The Atlantic Daily: 20 Years of Grief

For those who lost loved ones on 9/11, grief is anything but linear.

Tomorrow marks 20 years since the attacks on September 11, 2001. The adrenaline shock of that morning has long worn off, leaving behind only the horror, the loss, and two decades’ worth of grief.

It’s tempting to use this anniversary to consider the attacks as a greater political or cultural moment, to analyze where the country went right or wrong in its response. And doing so is important. But for today’s newsletter, I want to take a look at what that day meant to some of the people most deeply affected by it.

The mourning process, as my colleague Jennifer Senior wrote in this month’s magazine, doesn’t unfold neatly. Instead, those who lost loved ones—their co-workers, their friends, their partner, their child—are left working through the complicated contours of their grief, even now.

The McIlvaines lost their son, Bobby. They’ve each coped in their own way.

His mother, Helen, kept her grief close, while his father, Bob Sr., wore his on his sleeve. Jennifer, a staff writer whose brother was Bobby’s college roommate, examines their search for meaning.

Glenn Vogt lost 79 employees. He’s still looking for permission to move on.

These days, Vogt, who at the time of the attack ran the restaurant at the top of the World Trade Center, is angry. He talked with his cousin, our staff writer Tim Alberta, in hopes of finding some peace.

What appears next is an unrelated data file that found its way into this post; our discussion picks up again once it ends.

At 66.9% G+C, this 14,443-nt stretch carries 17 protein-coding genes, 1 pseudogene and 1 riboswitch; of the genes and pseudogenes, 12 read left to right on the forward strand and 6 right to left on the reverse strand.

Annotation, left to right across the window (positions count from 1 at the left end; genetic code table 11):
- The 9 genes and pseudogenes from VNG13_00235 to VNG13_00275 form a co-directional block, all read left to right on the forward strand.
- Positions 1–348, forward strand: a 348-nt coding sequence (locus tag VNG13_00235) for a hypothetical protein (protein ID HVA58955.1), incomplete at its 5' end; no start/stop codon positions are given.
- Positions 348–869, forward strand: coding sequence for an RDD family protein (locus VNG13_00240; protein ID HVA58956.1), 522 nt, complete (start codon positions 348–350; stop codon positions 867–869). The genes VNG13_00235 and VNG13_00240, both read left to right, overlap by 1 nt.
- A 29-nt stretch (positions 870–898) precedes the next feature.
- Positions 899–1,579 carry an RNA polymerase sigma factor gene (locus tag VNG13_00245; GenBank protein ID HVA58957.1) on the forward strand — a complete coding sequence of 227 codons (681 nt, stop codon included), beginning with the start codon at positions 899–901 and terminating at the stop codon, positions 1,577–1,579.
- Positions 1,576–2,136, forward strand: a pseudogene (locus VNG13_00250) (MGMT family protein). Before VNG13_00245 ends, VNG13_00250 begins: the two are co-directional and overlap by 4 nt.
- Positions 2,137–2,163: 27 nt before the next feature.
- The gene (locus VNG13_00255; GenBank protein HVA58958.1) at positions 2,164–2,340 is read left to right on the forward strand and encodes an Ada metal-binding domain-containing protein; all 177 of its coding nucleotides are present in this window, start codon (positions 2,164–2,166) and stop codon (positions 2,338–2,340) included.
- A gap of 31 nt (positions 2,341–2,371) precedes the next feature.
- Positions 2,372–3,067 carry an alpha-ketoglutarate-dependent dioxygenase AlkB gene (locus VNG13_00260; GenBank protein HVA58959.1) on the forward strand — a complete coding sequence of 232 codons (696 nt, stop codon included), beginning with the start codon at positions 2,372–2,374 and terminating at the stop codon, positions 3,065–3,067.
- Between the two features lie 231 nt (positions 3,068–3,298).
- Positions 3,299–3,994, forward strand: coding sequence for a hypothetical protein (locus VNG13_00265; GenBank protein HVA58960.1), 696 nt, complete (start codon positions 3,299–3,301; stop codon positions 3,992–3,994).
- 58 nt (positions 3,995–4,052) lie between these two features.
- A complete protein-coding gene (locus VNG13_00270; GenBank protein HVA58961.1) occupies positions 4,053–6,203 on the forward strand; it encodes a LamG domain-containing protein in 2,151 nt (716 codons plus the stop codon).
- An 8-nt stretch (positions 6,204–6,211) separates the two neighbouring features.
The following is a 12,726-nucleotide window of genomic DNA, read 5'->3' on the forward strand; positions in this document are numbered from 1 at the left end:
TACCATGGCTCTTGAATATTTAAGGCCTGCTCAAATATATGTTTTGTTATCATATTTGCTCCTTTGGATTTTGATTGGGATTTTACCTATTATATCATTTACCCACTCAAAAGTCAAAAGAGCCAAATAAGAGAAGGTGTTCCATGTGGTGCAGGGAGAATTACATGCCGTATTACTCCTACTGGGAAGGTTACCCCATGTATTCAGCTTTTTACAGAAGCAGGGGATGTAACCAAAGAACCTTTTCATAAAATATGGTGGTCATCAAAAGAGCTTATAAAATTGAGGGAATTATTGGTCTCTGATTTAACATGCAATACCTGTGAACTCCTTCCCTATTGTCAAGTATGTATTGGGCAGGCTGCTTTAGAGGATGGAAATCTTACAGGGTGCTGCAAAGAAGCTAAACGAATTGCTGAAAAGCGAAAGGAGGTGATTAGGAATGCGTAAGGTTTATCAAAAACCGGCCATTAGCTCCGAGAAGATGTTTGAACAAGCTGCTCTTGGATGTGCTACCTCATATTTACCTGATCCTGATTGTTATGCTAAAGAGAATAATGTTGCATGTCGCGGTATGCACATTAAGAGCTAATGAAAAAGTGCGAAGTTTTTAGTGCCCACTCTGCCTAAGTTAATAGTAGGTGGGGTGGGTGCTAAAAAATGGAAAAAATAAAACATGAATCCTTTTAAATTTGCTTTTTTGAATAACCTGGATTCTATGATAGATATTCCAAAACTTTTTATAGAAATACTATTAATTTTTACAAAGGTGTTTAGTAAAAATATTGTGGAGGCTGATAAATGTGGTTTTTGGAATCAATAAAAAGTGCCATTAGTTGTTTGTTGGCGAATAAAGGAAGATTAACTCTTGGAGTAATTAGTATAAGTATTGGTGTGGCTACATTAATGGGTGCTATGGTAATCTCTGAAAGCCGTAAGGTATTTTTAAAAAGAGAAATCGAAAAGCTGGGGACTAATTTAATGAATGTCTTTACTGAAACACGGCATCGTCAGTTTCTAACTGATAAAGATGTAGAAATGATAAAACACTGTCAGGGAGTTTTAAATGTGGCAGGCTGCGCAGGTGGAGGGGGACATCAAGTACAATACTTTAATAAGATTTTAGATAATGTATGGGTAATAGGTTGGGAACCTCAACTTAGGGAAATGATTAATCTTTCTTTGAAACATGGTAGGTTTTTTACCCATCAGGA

After Ellen S. Bakalian lost her husband, she raised their daughters alone.

“I wanted our daughters’ lives to be as close to what they would have been if Jeff were alive to help me raise them,” she wrote in this 2019 essay. “I told my girls that we would continue to do the things that ‘Mommy and Daddy planned to do.’”

An aerial photo of protestors wearing yellow and green.
(Amanda Perobelli / Reuters)

Revisit the week that was. Our senior editor Alan Taylor offers a recap through photography selections from around the world.

Read. So long, summer beach reads. Hello, big fall book releases. This week, eager readers got new novels from the stalwarts Sally Rooney (Beautiful World, Where Are You) and Lauren Groff (Matrix). Still to come later this month: a crime novel from Colson Whitehead.

Watch. Worth, a Netflix movie about the September 11th Victim Compensation Fund, reminds us that tragedies can’t be neatly quantified.

Listen. The McIlvaine family also joined us for this week’s episode of The Experiment to discuss their son Bobby’s death on 9/11 and the grief that followed.